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The Daily Vet by petMD

The Daily Vet is a blog featuring veterinarians from all walks of life. Every week they will tackle entertaining, interesting, and sometimes difficult topics in the world of animal medicine – all in the hopes that their unique insights and personal experiences will help you to understand your pets.

Veterinarians and pet owners have long advocated dry food as the best choice to promote dental health in pets. The common belief is that because kibble is hard it requires more chewing, which promotes dental health. It could be argued that these are desperate beliefs to alleviate any guilt about feeding an inexpensive, convenient diet. Simple observation of canine eating behavior would confirm little chewing of a meal. In fact the cat has anatomical limitations that prevent it from chewing. Also research does not favor dry over wet for teeth health.

 

The Dog’s Teeth in the Wild

 

As pack hunters dogs compete fiercely with each other over a carcass. They tear and gulp and dive back in for more. Taking time to chew would decrease overall food consumption, which is not an effective survival technique. The modern, domestic dog exhibits the same “grab and swallow” feeding behavior with only minor cracking of larger kibble bits. Observation of the physical form of dog vomitus confirms that little chewing occurs during eating. The vomit looks exactly like the food, only wetter.

 

Interestingly, studies of African wild dogs revealed these animals have significantly less dental tarter than their kibble eating domestic relatives. Yet these wild dogs suffer the same incidence of periodontal disease as domestic dogs eating commercial food. This seems to contradict the early studies in dogs and cats that suggested kibble was better than soft food for tooth health. These early studies focused on plaque and tarter accumulation rather than periodontal disease and other more serious oral problems, and inadvertently overstated the case for dry food and dental health.

 

Even more interesting are studies in dogs with access to bones for chewing. Despite significant protection from plaque formation and gingivitis, bone chewing does not significantly decrease the incidence of periodontitis, especially around the premolars and molars at the back of the mouth.

 

The Cat – At Home and in the Wild

 

As with the dog, anyone who has looked at their cat’s vomit knows that cats don’t chew. In fact they can’t. Felines have an anatomically fixed lower jaw. This means they have limited lateral or side-to-side movement of the jaw that is necessary to really chew. That is why kibble eating cats tilt their head and use gravity to move food to the side so it can be cracked, not chewed, by sharp teeth. The absence of flat teeth like molars and only sharp tearing teeth alone is evidence of a species that does not chew. I am amazed that years of examining the mouths of cats do not alert veterinarians to the lack of chewing capabilities of the cat.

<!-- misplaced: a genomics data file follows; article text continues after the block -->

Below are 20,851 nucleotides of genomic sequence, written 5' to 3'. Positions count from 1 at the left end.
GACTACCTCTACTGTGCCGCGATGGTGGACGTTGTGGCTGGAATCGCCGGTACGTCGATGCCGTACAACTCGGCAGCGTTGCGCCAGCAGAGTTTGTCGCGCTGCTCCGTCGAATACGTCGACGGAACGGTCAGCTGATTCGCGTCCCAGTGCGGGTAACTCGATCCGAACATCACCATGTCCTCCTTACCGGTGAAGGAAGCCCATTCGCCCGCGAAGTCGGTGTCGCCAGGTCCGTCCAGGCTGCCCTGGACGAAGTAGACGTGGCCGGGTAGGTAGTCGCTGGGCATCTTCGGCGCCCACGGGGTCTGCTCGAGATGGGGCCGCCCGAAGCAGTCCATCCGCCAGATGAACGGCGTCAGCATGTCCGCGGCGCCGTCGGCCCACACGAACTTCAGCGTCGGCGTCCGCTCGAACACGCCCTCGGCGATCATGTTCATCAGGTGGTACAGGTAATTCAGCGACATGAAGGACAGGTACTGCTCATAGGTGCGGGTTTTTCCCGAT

Again studies of feral and wild cats in Africa and Australia confirm that these cats have less dental tarter than domestic cats fed canned and dry diets, yet suffer the same incidence of periodontal disease.

 

The Plaque Disconnect

 

So we have wild cats and dogs that rip and tear soft carcasses with less dental tarter than domestic cats and dogs that don’t chew their hard kibble, yet both groups exhibit the same incidence of periodontal disease. What this means is that the relationship of tarter and dental disease is still to be defined. It also means that the relationship of chewing and dental disease has yet to be defined.

 

This does not build a case for dry food over wet food for preventing dental disease. Dental health is far more complex than the consistency of food and chewing activity of the animal. All pets, no matter what their diet, require regular teeth brushing to prevent periodontal disease. I am sure your pet will welcome the addition of canned food to its diet.

 

 

Dr. Ken Tudor

 

Image: maximult / Shutterstock

           

Comments  3

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  • Dental Care
    12/26/2013 06:12pm

    If we could just get Fluffy and Fido to floss, we'd have it made!

    Interesting that dogs and cats in the wild have the same periodontal disease as household pets. Do you think that maybe since they don't live as long as pets, it's less of a problem for them?

  • 12/26/2013 09:26pm

    Peridontal disease is a problem for all animals, pet or wild. I think you are asking whether peridontal has an impact on the lifespan of wild cats and dogs. We simply do not know. In fact, we do not have that answer for pets. We know that mouth bacteria can affect the heart, liver and kidneys. But the extent to which heart, liver and kidney disease can be attributed to mouth bacteria is unknown. The impact that dental disease may have on a pet's lifespan is also not directly known. We know dental hygiene is important but we have yet to measure how important it is.

  • Squash and teeth
    04/06/2014 11:39am

    Squash is a great tooth cleaner for dogs. Our Goldendoodle loves a raw Delicata or Spagetti squash to chew on, and it's entertaining for him. His Vet. always remarks about how clean his teeth are at each check up.

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